In this talk at a recent Microservices Meetup in Berlin, Kelly Goetsch talks about how many of today’s commerce websites are still running on technology which is more than 20 years old – with very obvious downsides.


So, if we look at traditional commerce platforms, they all started in 95, 96, or 97. It’s 22 years old at this point. It’s old enough you can buy a drink for it in the US. These are old platforms, they are frozen in time, they are monolithic databases. You deploy them to Sun boxes, they are pretty antiquated and even the newer commerce platforms on the market – you look at Demandware for example, it’s just hosted Intershop. So we see a lot of that in the industry and I think it’s pretty ridiculous how old these platforms are but we are nearing the end of the lifecycle of this platforms today.
Just a little remembrance of why 95 was important – this is in 95 and 96, and you can see right there, this is the world that these commerce platforms are built for. They were built for a web-only world, and if we look at what was happening back then, Java and JavaScript were brand new in Netscape in 1996, and Mark Zuckerberg was in elementary school. Mobile phones had a break-through 10-digit numeric display, so it’s a very different world than we are used to today.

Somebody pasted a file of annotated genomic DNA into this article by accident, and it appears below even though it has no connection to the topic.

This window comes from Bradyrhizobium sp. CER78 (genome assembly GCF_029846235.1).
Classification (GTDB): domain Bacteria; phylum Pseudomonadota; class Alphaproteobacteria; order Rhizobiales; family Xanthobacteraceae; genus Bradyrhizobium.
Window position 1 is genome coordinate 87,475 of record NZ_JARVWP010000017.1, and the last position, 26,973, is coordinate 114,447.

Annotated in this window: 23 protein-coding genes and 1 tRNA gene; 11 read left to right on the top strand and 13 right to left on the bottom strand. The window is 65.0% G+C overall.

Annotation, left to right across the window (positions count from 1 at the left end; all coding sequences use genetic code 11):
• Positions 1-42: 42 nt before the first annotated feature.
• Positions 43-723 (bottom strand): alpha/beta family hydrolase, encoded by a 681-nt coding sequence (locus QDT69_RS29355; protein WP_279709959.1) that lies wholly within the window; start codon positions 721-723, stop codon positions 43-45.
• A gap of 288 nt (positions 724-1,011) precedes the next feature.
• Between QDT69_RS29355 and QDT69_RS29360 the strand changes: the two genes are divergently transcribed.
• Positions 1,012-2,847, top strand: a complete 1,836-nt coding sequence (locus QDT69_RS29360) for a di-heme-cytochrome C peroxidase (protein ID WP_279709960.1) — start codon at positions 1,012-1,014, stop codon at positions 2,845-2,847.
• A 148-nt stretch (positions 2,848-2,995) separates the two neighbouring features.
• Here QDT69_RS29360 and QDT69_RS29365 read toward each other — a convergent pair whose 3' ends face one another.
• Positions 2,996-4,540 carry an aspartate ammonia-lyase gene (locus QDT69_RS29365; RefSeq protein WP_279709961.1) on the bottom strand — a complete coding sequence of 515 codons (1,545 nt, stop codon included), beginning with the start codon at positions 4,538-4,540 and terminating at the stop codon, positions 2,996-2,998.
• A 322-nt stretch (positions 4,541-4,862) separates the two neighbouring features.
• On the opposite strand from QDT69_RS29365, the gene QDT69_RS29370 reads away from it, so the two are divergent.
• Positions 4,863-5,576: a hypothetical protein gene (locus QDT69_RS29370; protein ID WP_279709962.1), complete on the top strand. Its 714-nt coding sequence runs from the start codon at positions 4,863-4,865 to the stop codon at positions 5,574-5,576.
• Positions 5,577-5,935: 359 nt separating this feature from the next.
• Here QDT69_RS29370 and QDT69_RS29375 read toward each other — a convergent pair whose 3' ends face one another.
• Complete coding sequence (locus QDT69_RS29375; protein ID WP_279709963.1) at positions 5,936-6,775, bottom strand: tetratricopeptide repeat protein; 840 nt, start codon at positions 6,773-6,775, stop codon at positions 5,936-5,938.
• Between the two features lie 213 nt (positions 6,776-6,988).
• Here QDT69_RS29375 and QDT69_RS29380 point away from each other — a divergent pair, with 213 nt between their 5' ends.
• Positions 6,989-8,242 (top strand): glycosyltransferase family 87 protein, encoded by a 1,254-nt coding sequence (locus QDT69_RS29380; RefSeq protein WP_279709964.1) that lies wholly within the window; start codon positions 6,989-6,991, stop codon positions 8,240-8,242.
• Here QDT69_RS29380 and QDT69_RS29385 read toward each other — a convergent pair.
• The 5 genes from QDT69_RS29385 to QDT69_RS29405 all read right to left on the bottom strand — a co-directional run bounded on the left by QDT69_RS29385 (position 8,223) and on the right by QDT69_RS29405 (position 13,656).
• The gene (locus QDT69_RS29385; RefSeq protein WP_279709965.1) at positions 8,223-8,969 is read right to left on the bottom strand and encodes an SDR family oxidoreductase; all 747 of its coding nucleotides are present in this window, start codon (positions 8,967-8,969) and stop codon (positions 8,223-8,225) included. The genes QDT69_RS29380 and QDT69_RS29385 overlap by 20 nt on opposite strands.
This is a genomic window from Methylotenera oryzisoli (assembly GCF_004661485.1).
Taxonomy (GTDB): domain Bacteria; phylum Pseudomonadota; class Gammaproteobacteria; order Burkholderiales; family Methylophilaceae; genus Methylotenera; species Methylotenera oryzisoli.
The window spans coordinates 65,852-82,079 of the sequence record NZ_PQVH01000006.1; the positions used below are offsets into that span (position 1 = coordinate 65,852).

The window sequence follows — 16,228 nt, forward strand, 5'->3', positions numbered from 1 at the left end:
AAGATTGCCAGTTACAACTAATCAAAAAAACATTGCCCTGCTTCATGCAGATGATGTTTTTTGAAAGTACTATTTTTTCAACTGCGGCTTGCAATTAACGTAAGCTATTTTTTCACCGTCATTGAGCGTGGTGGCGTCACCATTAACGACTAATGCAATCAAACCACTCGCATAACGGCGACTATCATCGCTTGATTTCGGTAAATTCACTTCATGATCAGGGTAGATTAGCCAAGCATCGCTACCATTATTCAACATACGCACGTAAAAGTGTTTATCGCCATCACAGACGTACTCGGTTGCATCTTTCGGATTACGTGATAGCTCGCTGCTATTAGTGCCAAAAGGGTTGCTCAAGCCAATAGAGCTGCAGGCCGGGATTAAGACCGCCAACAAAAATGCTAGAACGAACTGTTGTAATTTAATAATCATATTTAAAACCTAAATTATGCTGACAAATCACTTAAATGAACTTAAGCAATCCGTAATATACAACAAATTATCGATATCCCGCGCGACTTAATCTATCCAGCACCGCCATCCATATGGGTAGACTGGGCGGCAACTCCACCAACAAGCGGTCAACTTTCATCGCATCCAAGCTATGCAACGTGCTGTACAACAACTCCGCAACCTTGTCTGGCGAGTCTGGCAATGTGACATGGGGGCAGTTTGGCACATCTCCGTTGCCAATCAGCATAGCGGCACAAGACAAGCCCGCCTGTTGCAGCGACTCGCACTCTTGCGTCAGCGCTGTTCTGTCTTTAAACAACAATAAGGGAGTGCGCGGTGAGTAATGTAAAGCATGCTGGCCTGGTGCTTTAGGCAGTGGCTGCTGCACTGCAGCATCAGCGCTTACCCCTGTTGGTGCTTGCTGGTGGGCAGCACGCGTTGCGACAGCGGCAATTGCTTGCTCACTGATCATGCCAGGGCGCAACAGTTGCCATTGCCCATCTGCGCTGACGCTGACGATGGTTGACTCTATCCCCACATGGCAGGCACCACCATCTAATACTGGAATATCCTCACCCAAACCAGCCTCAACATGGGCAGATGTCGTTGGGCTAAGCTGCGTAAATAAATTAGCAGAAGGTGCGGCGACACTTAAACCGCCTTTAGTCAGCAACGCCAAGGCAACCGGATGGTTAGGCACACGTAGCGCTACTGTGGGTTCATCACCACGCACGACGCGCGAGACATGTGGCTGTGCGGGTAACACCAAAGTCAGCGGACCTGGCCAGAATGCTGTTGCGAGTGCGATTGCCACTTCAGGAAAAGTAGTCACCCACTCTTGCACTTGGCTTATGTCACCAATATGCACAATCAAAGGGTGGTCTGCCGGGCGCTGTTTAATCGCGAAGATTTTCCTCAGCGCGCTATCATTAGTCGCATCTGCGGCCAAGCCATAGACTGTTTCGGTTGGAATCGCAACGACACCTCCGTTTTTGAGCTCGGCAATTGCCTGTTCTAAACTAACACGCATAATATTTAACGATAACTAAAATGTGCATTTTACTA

If you look at commerce, it was approached very differently. So, there was the in-store, we are going to sell stuff and put it in a warehouse and then eventually put it out in some stores. In the late 90’s early 2000’s, retail executives said we need some commerce, so they set up a whole separate team, and they said go out and buy or build a platform of some sort and what you end up with is this weird split.
So on this side, there’s an analytics platform, and on this side, there’s AB testing over here, there’s AB testing over here, there’s an inventory system of record here, inventory here. So you end up with this weird split, and that’s a consequence of how commerce was thought of, it’s something off to the side, it’s hey you ten people go out and build this which is a really weird way to approach it if you think about it.
And if you look at the technology of the day, the technology is very different, so 95 it was very centralized, monolithic, on-premise, very waterfall. Annual releases were not unheard of, and were actually still very common into the 2000’s which is crazy, I mean, who does that? In 2017, beard styles have changed a little bit, but it’s a very different world that we live in today, it’s very distributed, it’s decentralized. People release to production many times a day – the process and the technology is completely different than what we are used to.

Take a look at our Microservices information page to find out how modern architecture and cloud-based development are key to meeting the demands of today’s consumers.